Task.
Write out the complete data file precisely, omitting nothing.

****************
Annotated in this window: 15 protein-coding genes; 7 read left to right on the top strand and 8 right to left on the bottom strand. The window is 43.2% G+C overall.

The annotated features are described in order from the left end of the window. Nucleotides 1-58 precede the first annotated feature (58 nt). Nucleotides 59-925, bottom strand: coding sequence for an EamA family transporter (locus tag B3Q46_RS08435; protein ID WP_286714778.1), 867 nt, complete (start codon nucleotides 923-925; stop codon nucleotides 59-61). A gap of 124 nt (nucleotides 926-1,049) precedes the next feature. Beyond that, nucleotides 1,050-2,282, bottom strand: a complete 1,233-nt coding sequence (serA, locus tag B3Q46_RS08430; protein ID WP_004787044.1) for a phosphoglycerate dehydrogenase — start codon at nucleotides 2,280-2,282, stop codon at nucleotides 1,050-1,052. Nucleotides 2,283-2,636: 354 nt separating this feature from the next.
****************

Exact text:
Annotated in this window: 15 protein-coding genes; 7 read left to right on the top strand and 8 right to left on the bottom strand. The window is 43.2% G+C overall.

The annotated features are described in order from the left end of the window. Nucleotides 1-58 precede the first annotated feature (58 nt). Nucleotides 59-925, bottom strand: coding sequence for an EamA family transporter (locus tag B3Q46_RS08435; protein ID WP_286714778.1), 867 nt, complete (start codon nucleotides 923-925; stop codon nucleotides 59-61). A gap of 124 nt (nucleotides 926-1,049) precedes the next feature. Beyond that, nucleotides 1,050-2,282, bottom strand: a complete 1,233-nt coding sequence (serA, locus tag B3Q46_RS08430; protein ID WP_004787044.1) for a phosphoglycerate dehydrogenase — start codon at nucleotides 2,280-2,282, stop codon at nucleotides 1,050-1,052. Nucleotides 2,283-2,636: 354 nt separating this feature from the next.